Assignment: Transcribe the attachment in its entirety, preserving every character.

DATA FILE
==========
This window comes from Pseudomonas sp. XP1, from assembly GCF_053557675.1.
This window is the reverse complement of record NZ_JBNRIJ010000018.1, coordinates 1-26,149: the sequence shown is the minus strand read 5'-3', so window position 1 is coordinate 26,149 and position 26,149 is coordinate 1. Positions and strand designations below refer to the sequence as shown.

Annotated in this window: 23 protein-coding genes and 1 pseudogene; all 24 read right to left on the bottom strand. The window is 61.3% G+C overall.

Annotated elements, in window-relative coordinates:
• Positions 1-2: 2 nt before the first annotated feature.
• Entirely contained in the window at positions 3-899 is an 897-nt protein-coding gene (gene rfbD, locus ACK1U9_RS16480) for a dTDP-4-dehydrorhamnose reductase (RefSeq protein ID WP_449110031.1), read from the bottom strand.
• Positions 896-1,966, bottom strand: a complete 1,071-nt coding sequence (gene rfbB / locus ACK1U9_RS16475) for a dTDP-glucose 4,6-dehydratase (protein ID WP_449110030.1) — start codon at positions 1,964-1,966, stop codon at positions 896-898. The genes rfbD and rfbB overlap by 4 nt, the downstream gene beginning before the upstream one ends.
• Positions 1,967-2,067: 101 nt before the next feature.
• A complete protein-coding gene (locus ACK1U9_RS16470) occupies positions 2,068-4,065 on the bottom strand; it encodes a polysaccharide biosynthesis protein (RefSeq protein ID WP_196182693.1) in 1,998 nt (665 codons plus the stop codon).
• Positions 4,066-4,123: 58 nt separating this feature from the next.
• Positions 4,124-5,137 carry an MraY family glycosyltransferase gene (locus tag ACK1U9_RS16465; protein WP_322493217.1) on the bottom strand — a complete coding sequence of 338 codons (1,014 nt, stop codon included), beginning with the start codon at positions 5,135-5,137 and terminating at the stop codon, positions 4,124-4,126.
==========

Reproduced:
This window comes from Pseudomonas sp. XP1, from assembly GCF_053557675.1.
This window is the reverse complement of record NZ_JBNRIJ010000018.1, coordinates 1-26,149: the sequence shown is the minus strand read 5'-3', so window position 1 is coordinate 26,149 and position 26,149 is coordinate 1. Positions and strand designations below refer to the sequence as shown.

Annotated in this window: 23 protein-coding genes and 1 pseudogene; all 24 read right to left on the bottom strand. The window is 61.3% G+C overall.

Annotated elements, in window-relative coordinates:
• Positions 1-2: 2 nt before the first annotated feature.
• Entirely contained in the window at positions 3-899 is an 897-nt protein-coding gene (gene rfbD, locus ACK1U9_RS16480) for a dTDP-4-dehydrorhamnose reductase (RefSeq protein ID WP_449110031.1), read from the bottom strand.
• Positions 896-1,966, bottom strand: a complete 1,071-nt coding sequence (gene rfbB / locus ACK1U9_RS16475) for a dTDP-glucose 4,6-dehydratase (protein ID WP_449110030.1) — start codon at positions 1,964-1,966, stop codon at positions 896-898. The genes rfbD and rfbB overlap by 4 nt, the downstream gene beginning before the upstream one ends.
• Positions 1,967-2,067: 101 nt before the next feature.
• A complete protein-coding gene (locus ACK1U9_RS16470) occupies positions 2,068-4,065 on the bottom strand; it encodes a polysaccharide biosynthesis protein (RefSeq protein ID WP_196182693.1) in 1,998 nt (665 codons plus the stop codon).
• Positions 4,066-4,123: 58 nt separating this feature from the next.
• Positions 4,124-5,137 carry an MraY family glycosyltransferase gene (locus tag ACK1U9_RS16465; protein WP_322493217.1) on the bottom strand — a complete coding sequence of 338 codons (1,014 nt, stop codon included), beginning with the start codon at positions 5,135-5,137 and terminating at the stop codon, positions 4,124-4,126.